As will be discussed later in this paper, the Darfur case offers an opportunity to examine and analyze the situation of IDPs who have been displaced because of violent armed conflict on a massive scale and in a situation where the host government is unwilling either to provide assistance or provide the enabling environment for such support from outside.
This paper advances the argument that if
capacity-building programmes were to instead operate from the idea of a
strategic global-regional partnership - and thereby practical division
of peacekeeping roles, responsibility, and labour - conflict management
conducted by the AU could not only perhaps be made more feasible, but could
ultimately be transformed into a pivotal component of the African peace
and security architecture.
Refugees and Internally Displaced Persons (IDPs) are often characterized as the unintended human fallout of conflict; the unfortunate victims of war.
Since mid-90s, there has been a concerted
and continuing drive by developed countries to assist Africans with a range
of capacity -building programs aimed at developing continental peace operations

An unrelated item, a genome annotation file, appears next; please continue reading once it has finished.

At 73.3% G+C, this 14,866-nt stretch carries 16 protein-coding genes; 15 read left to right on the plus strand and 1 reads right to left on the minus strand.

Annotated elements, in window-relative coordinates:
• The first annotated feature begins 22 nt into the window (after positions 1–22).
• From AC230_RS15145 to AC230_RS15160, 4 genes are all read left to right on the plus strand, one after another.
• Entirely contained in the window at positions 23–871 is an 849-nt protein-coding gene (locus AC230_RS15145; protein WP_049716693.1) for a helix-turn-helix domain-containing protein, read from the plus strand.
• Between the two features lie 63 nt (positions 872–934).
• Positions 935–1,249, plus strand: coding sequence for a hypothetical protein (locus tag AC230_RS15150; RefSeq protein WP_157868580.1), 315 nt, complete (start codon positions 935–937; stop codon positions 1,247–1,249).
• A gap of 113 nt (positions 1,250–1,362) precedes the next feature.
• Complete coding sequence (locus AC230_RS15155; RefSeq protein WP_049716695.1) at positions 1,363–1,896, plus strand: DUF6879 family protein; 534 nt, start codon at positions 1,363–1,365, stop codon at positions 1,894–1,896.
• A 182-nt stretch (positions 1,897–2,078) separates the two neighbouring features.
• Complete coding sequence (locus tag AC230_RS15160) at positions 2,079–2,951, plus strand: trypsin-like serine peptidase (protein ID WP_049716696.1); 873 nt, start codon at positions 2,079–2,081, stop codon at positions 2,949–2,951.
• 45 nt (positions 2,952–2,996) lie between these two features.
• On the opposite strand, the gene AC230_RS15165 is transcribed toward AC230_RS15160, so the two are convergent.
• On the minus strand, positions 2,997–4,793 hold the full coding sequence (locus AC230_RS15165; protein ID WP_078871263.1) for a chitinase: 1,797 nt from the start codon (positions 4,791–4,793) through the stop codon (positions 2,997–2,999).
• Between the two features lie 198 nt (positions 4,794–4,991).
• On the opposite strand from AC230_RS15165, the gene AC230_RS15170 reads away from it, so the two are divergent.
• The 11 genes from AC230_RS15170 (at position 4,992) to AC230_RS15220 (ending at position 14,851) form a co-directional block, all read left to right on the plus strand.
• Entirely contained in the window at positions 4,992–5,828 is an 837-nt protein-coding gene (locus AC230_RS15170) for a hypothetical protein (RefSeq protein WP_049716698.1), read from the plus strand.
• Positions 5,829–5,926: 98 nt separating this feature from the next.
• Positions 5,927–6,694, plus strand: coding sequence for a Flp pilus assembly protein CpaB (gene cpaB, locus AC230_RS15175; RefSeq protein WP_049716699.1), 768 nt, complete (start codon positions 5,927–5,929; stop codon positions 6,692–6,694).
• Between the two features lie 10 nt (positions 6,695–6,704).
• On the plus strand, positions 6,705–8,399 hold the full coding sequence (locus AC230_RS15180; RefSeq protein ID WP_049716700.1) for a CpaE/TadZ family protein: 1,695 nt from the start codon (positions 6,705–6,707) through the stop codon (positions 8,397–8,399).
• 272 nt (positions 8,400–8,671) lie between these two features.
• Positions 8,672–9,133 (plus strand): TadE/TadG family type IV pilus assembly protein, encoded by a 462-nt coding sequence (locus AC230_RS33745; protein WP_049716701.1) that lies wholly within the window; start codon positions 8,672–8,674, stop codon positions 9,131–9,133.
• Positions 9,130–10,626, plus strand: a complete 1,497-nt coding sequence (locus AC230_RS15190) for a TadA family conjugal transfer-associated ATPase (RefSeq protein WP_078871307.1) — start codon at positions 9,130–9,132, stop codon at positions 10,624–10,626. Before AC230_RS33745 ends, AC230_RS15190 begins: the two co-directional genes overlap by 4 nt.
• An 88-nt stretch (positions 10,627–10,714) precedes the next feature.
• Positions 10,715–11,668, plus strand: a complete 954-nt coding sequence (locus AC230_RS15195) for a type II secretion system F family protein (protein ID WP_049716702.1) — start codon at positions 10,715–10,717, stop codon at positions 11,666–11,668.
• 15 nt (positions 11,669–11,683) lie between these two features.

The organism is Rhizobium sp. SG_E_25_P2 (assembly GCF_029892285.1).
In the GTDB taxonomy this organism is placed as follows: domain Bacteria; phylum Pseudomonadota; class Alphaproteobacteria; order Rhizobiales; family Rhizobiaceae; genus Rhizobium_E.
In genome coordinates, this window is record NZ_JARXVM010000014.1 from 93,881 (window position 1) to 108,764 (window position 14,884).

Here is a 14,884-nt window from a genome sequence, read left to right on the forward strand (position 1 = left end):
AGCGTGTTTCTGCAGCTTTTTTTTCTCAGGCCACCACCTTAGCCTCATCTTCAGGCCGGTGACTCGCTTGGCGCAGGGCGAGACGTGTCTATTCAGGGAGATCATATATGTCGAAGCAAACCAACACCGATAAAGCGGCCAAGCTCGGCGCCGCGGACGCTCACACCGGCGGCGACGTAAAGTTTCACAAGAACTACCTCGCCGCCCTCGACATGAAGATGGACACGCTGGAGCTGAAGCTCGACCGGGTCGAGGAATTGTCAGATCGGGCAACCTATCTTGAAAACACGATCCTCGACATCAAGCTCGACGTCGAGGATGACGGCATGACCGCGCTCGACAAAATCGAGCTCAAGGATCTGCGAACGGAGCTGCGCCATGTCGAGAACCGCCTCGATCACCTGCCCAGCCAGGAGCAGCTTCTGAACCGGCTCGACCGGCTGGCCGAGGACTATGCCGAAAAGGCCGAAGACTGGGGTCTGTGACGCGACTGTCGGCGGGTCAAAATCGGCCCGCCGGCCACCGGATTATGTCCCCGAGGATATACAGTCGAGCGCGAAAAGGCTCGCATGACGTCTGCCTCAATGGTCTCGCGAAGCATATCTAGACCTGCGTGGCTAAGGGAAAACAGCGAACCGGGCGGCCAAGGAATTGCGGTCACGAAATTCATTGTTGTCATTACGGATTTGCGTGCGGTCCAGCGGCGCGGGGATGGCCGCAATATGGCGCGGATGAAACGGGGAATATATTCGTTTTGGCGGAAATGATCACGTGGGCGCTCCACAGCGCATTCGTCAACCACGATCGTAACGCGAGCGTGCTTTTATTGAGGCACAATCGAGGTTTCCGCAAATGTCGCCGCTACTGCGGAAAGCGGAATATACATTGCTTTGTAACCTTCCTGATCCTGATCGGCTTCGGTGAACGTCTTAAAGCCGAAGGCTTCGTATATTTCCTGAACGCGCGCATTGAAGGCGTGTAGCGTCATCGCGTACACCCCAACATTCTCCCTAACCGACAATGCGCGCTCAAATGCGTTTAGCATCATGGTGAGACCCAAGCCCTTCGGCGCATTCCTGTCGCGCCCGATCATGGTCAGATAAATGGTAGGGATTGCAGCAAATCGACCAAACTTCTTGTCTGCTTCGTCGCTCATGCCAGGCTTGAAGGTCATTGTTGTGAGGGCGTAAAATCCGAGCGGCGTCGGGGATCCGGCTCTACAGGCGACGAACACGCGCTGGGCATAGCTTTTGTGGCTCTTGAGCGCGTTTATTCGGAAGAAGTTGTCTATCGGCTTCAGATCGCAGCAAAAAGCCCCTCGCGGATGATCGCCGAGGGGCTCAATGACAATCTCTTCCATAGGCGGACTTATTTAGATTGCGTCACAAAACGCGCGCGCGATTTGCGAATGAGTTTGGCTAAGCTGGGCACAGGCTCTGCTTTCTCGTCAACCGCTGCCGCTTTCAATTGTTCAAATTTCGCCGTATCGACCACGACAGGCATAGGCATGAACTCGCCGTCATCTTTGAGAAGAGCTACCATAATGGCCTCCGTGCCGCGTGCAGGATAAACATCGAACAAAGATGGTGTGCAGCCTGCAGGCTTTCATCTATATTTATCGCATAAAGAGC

The integrated mission has come into existence in the face of modern "total war", where the classic UN peacekeeping and humanitarian responses proved insufficient to support a sustainable war to peace transition. Integration is designed to streamline UN peace support processes and ensure that the objectives of all UN forces and agencies are channelled towards a common overarching goal.
The aim of this paper is to explore particular
cross border crimes in West Africa, and recommend options for effective
responses. In doing this, it seeks to: (a) identify and discuss the different
categories of cross-border crime; (b) review efforts aimed at curbing cross-border
criminal activities by looking at levels of state collaborative processes
and regulatory frameworks; and finally (d) recommend effective options
for government and civil society action on the issue.
The aim of this report is to capture and collate the essence of the presentations and discussions at the expert's workshop, with particular attention to the proposed roadmap and the way forward for ECOWAS in developing its non-military mission capabilities.
The emphasis throughout the workshop was on the need for common understanding, co-operation and consensus. The presentation and elaboration of the roadmap is preceded by a brief summary and presentations.